It’s been a while since I’ve written anything about alternate economics, and I’ve been meaning to write a bit about Georgism, which is one of those fascinating neither-right-nor-left ideas that appear up from time to time.
And then a few days ago an e-mail popped into my home in box that really reminded me of my favourite form of Georgism, the environmental kind. The e-mail was from my two-jobs-ago life as a reporter for the (sadly departed) Sterling News Service. It was from a city councillor in Abbotsford, reminding me that Sumas Energy 2 was about to appeal the ruling of a National Energy Board panel, and...
I can see you’re going to sleep out here, so let’s speed up. Sumas Energy 2 (aka SE2, aka the fucking thug polluters) wanted to build a big, natural gas fired power plant just south of Abbotsford, in Sumas, Washington State. It would pump out smoke, most of which would have drifted north across the line, and aggravated an already smoggy little atmospheric bowl, full of crap that drifted east from Vancouver.
Now, the SE2 fellows are wily capitalist running dogs. They bought cheap land that was too far north to connect easily to high tension wires anywhere in Washington State. But there were wires just a few klicks over the border. They’d run a power line across and connect to a B.C. Hydro substation, no problem. Hell, Abbotsford’s a real conservative town, full of free enterprise, gun loving Christians (and some Sikhs and assorted others). Surely they’d welcome a power plant!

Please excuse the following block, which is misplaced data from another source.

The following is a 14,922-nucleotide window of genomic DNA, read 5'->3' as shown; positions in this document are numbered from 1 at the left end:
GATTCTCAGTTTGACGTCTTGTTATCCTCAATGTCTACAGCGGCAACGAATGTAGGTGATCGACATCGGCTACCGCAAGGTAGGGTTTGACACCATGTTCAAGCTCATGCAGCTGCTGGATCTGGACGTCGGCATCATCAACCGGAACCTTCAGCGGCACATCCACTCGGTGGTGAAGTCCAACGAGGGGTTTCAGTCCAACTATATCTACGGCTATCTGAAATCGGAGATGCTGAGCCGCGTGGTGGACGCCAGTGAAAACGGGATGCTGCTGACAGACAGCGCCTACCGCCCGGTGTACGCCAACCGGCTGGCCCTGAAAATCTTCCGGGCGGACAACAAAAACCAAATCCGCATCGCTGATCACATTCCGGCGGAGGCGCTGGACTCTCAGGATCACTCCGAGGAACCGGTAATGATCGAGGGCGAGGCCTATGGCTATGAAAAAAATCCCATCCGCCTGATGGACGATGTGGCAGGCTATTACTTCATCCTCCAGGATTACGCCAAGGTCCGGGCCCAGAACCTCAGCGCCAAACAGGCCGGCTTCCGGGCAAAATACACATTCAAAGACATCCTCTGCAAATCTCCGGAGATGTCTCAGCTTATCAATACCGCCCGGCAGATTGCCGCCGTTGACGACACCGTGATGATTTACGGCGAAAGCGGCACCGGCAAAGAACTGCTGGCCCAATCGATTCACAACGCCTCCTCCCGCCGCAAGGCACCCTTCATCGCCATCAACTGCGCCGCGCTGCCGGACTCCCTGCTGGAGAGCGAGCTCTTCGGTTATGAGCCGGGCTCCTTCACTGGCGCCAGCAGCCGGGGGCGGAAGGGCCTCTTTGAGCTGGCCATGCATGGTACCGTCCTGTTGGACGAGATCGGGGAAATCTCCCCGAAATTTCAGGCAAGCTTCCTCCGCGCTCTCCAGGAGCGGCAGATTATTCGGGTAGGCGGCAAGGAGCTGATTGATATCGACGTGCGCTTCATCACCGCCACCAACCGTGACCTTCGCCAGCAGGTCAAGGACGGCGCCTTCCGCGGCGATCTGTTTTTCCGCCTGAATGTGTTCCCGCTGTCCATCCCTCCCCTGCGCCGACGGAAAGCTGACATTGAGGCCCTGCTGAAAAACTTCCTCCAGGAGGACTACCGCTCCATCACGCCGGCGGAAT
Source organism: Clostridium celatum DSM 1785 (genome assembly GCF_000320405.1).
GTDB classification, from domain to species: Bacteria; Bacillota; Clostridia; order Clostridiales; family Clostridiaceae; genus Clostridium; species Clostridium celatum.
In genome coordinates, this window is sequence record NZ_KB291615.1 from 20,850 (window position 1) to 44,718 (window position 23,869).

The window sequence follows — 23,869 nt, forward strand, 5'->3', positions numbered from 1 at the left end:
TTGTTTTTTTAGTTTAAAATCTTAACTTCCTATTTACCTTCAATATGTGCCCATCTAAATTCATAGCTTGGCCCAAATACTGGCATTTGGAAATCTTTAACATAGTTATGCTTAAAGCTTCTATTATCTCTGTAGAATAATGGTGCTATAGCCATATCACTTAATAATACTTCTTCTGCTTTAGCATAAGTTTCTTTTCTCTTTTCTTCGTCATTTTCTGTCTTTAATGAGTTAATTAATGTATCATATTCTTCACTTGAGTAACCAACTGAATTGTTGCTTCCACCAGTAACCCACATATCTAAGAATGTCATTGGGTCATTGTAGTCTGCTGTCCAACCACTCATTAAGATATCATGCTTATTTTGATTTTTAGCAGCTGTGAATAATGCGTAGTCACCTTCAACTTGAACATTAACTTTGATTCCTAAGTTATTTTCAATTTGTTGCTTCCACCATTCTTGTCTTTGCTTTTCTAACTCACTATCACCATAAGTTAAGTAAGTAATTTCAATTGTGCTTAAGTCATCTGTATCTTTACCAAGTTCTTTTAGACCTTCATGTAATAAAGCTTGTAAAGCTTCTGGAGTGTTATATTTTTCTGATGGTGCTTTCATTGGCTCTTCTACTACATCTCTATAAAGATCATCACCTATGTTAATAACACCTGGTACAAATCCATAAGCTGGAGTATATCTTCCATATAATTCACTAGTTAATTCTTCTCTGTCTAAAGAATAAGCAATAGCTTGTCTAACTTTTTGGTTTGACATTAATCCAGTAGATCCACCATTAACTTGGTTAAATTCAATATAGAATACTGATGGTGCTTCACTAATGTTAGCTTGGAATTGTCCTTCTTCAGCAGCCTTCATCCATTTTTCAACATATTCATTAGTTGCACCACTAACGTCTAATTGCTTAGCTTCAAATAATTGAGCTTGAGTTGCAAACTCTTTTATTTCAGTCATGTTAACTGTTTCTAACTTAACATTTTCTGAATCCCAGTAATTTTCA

Ummmm... it turns out that the thing conservatives are most conservative about is the health of their children. This was the result. (Note: I didn’t write that story for the National Post. I wrote it for Sterling, which supplied copy to CanWest, which owns the Post. Yay, convergence. And this was back when it was just a right wing rag, not a shitty right wing rag with no sense of shame or decency.)
So, in the saga of SE2, the intervenors finally won the day. The NEB decided that the costs of the project (smog, asthma, lots and lots of angry people screaming for their blood) somehow outweighed the benefits (a tiny number of jobs to build the power line, a trickle of tax revenue). Until the appeal started. At the Supreme Court.
What the hell, those of you who have stuck in this long are asking, does this have to do with Georgism?
Georgism (quick, possibly error-filled summary follows) is a single-tax idea created by the 19th Century newspaper editor Henry George. He noticed that when land was cheap for the taking, around San Francisco, there was a rough equality of wealth. When land became expensive, and was bought up by speculators, some became rich and others poor.
George decided that land was fundamentally different from other real property. As Georgists say, they aren’t making any more of it. You can own a building, an iPod, or a car outright because it is the product of human labour. But according to Georgists, the outright ownership of land is immoral. Land belongs to the community, and to future generations. The products of human labour belong to those who made them.